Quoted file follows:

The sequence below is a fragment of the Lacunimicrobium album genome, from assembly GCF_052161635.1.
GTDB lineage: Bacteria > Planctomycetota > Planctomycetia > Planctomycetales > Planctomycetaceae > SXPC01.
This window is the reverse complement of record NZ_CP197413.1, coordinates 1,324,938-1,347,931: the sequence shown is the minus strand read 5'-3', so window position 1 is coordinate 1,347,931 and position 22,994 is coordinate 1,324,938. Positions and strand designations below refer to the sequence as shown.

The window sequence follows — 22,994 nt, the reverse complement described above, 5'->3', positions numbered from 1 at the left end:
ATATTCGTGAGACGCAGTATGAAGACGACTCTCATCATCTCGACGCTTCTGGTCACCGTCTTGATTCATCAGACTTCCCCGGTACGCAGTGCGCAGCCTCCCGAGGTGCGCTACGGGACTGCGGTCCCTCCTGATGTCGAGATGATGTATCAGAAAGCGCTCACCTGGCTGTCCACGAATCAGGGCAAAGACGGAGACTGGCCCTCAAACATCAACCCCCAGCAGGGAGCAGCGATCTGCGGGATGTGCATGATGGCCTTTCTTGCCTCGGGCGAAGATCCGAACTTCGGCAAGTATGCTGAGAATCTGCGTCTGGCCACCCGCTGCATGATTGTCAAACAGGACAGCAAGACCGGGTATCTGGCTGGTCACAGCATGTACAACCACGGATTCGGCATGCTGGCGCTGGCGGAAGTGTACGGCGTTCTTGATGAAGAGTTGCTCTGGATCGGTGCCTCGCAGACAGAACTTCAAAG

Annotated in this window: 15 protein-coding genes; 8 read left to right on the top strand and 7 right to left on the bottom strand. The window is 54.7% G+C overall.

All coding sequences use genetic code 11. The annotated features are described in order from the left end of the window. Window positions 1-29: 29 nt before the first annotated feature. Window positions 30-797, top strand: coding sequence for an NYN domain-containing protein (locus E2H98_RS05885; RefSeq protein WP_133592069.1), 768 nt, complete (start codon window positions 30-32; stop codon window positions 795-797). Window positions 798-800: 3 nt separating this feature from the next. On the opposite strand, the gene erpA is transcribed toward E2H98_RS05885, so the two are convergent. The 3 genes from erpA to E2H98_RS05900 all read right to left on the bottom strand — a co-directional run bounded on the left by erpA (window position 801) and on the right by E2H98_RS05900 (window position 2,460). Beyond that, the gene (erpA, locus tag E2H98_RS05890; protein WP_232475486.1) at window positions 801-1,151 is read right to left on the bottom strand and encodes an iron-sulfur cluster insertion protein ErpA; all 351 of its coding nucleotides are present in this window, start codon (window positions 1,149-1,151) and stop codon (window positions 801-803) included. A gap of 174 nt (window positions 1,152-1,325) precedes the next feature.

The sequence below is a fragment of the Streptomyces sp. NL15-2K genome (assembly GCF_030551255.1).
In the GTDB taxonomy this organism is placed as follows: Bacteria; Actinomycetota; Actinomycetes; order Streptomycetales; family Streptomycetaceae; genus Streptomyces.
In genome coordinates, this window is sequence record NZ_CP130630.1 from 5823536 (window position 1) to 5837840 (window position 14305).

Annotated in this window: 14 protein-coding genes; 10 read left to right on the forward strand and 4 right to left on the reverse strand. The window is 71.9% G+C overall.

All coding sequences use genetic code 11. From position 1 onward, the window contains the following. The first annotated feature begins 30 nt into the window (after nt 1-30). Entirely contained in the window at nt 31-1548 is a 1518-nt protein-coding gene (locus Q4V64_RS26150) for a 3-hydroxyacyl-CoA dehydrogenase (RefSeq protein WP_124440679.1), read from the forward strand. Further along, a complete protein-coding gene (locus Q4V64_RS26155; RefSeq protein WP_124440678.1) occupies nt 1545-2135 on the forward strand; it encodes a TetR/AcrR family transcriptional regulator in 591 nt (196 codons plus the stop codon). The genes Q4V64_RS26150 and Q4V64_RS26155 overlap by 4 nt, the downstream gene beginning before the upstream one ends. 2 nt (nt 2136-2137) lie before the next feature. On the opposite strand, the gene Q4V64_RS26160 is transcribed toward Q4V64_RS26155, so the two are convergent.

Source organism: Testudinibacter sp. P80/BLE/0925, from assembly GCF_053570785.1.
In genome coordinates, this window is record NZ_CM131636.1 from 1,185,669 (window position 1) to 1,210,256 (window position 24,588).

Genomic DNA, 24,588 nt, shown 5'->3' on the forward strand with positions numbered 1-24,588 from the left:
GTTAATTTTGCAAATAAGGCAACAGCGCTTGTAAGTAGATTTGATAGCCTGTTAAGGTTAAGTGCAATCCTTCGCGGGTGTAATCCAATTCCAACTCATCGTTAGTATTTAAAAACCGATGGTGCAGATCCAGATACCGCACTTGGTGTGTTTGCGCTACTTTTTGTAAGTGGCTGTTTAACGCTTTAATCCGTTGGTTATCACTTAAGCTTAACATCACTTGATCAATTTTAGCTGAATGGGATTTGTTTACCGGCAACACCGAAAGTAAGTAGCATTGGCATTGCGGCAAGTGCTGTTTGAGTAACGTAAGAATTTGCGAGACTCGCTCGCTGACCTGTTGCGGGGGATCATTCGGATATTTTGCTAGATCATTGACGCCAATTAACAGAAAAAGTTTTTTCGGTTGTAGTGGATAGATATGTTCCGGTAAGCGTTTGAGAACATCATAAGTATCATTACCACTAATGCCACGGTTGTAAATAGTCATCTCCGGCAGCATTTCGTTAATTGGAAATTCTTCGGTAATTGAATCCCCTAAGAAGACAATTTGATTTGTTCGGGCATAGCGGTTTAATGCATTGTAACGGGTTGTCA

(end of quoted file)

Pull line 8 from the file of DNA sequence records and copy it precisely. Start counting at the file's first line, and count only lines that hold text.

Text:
The sequence below is a fragment of the Streptomyces sp. NL15-2K genome (assembly GCF_030551255.1).